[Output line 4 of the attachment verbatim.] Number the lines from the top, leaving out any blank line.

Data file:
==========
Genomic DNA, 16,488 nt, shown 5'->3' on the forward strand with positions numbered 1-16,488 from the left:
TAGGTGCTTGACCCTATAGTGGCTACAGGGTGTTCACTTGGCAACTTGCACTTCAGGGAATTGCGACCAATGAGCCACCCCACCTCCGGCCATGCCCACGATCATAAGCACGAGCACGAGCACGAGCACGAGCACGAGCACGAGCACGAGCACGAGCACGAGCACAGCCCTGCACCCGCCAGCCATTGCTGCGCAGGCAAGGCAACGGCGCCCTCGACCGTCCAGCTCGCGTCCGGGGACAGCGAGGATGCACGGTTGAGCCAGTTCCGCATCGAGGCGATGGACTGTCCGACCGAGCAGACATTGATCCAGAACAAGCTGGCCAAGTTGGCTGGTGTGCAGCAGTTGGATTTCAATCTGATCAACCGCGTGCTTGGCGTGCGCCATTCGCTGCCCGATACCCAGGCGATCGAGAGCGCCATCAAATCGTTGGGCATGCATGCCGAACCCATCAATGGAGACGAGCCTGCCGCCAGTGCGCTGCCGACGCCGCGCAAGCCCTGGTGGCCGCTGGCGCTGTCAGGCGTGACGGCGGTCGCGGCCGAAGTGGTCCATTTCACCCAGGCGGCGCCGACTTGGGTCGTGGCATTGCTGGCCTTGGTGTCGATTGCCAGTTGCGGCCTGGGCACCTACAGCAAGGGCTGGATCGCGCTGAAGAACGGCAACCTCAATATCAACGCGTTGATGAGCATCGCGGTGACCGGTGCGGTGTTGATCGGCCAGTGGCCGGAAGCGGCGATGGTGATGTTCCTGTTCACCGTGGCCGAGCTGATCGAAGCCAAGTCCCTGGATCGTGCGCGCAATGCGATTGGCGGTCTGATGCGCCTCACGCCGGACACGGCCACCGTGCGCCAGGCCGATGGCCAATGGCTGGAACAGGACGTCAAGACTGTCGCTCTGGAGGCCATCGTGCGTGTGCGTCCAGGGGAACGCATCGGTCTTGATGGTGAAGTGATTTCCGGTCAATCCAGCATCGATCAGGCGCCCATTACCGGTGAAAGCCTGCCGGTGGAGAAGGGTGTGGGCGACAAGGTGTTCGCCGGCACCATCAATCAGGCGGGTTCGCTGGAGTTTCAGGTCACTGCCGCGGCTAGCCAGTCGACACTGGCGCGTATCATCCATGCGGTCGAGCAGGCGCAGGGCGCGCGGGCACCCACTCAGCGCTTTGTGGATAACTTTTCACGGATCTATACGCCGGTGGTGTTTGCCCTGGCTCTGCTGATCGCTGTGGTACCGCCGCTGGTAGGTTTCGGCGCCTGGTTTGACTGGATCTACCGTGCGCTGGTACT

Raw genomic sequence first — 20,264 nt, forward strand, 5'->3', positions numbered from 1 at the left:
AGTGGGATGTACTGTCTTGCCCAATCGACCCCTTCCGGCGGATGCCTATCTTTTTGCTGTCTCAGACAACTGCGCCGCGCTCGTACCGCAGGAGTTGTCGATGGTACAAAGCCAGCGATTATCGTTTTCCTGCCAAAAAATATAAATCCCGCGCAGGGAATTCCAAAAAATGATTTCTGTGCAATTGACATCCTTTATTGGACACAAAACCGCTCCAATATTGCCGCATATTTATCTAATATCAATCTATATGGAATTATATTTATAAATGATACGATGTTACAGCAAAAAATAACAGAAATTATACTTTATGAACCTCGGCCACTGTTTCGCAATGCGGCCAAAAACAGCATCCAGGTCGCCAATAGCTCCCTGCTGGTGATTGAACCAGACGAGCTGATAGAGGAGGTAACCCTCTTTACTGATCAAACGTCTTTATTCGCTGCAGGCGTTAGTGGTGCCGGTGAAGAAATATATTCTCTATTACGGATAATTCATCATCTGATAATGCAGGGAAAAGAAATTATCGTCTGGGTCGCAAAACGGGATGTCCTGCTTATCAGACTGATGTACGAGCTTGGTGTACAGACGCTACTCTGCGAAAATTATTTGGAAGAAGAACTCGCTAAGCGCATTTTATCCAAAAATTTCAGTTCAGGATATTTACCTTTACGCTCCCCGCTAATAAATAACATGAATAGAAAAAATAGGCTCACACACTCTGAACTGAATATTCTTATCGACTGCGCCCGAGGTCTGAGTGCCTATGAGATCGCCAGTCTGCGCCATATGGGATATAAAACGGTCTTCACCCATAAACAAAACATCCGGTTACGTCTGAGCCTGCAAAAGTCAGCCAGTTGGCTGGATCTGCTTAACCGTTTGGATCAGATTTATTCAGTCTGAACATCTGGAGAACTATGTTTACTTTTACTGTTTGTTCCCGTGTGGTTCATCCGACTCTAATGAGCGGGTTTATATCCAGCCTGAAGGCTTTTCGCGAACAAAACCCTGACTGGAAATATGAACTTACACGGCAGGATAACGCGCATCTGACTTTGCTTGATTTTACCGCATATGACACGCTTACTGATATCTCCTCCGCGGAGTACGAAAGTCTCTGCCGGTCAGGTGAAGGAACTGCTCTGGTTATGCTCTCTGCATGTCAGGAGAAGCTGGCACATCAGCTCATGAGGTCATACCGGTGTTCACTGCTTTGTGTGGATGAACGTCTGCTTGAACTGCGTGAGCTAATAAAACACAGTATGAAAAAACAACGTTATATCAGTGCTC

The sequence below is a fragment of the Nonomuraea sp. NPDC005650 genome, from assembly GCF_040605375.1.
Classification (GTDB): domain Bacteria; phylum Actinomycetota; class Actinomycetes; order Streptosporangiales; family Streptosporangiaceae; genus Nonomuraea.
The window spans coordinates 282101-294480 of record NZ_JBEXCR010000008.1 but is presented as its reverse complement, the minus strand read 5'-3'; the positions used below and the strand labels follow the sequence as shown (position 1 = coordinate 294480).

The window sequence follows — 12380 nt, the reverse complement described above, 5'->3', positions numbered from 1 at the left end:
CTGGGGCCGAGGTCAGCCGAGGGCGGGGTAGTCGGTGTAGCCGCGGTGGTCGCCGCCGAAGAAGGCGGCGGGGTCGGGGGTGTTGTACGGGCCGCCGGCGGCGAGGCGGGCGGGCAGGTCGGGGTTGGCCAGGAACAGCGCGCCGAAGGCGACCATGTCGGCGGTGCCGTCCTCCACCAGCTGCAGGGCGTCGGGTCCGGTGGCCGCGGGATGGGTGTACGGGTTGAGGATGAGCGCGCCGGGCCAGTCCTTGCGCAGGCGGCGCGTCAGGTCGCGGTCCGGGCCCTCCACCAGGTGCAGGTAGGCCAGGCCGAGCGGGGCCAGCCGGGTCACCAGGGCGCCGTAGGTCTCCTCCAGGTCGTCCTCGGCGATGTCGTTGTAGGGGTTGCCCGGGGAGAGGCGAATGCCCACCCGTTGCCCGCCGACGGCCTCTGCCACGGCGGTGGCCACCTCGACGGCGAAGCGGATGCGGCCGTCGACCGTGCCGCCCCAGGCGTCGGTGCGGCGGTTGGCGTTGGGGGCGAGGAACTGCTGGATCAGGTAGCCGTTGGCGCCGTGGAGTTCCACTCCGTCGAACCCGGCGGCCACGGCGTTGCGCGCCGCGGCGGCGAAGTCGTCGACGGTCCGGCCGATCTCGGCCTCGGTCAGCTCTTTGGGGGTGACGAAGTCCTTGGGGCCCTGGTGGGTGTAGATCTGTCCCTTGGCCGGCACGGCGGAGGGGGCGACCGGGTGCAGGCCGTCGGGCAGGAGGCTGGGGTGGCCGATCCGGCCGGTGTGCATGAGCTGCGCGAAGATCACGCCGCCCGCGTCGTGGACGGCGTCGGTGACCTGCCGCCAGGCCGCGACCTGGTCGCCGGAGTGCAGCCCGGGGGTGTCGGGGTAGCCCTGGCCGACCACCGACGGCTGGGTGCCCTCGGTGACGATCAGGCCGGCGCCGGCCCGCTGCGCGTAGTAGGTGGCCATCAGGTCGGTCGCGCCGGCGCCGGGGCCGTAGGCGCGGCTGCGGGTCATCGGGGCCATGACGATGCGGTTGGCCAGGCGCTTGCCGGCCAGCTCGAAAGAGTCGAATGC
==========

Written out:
AGTGGGATGTACTGTCTTGCCCAATCGACCCCTTCCGGCGGATGCCTATCTTTTTGCTGTCTCAGACAACTGCGCCGCGCTCGTACCGCAGGAGTTGTCGATGGTACAAAGCCAGCGATTATCGTTTTCCTGCCAAAAAATATAAATCCCGCGCAGGGAATTCCAAAAAATGATTTCTGTGCAATTGACATCCTTTATTGGACACAAAACCGCTCCAATATTGCCGCATATTTATCTAATATCAATCTATATGGAATTATATTTATAAATGATACGATGTTACAGCAAAAAATAACAGAAATTATACTTTATGAACCTCGGCCACTGTTTCGCAATGCGGCCAAAAACAGCATCCAGGTCGCCAATAGCTCCCTGCTGGTGATTGAACCAGACGAGCTGATAGAGGAGGTAACCCTCTTTACTGATCAAACGTCTTTATTCGCTGCAGGCGTTAGTGGTGCCGGTGAAGAAATATATTCTCTATTACGGATAATTCATCATCTGATAATGCAGGGAAAAGAAATTATCGTCTGGGTCGCAAAACGGGATGTCCTGCTTATCAGACTGATGTACGAGCTTGGTGTACAGACGCTACTCTGCGAAAATTATTTGGAAGAAGAACTCGCTAAGCGCATTTTATCCAAAAATTTCAGTTCAGGATATTTACCTTTACGCTCCCCGCTAATAAATAACATGAATAGAAAAAATAGGCTCACACACTCTGAACTGAATATTCTTATCGACTGCGCCCGAGGTCTGAGTGCCTATGAGATCGCCAGTCTGCGCCATATGGGATATAAAACGGTCTTCACCCATAAACAAAACATCCGGTTACGTCTGAGCCTGCAAAAGTCAGCCAGTTGGCTGGATCTGCTTAACCGTTTGGATCAGATTTATTCAGTCTGAACATCTGGAGAACTATGTTTACTTTTACTGTTTGTTCCCGTGTGGTTCATCCGACTCTAATGAGCGGGTTTATATCCAGCCTGAAGGCTTTTCGCGAACAAAACCCTGACTGGAAATATGAACTTACACGGCAGGATAACGCGCATCTGACTTTGCTTGATTTTACCGCATATGACACGCTTACTGATATCTCCTCCGCGGAGTACGAAAGTCTCTGCCGGTCAGGTGAAGGAACTGCTCTGGTTATGCTCTCTGCATGTCAGGAGAAGCTGGCACATCAGCTCATGAGGTCATACCGGTGTTCACTGCTTTGTGTGGATGAACGTCTGCTTGAACTGCGTGAGCTAATAAAACACAGTATGAAAAAACAACGTTATATCAGTGCTC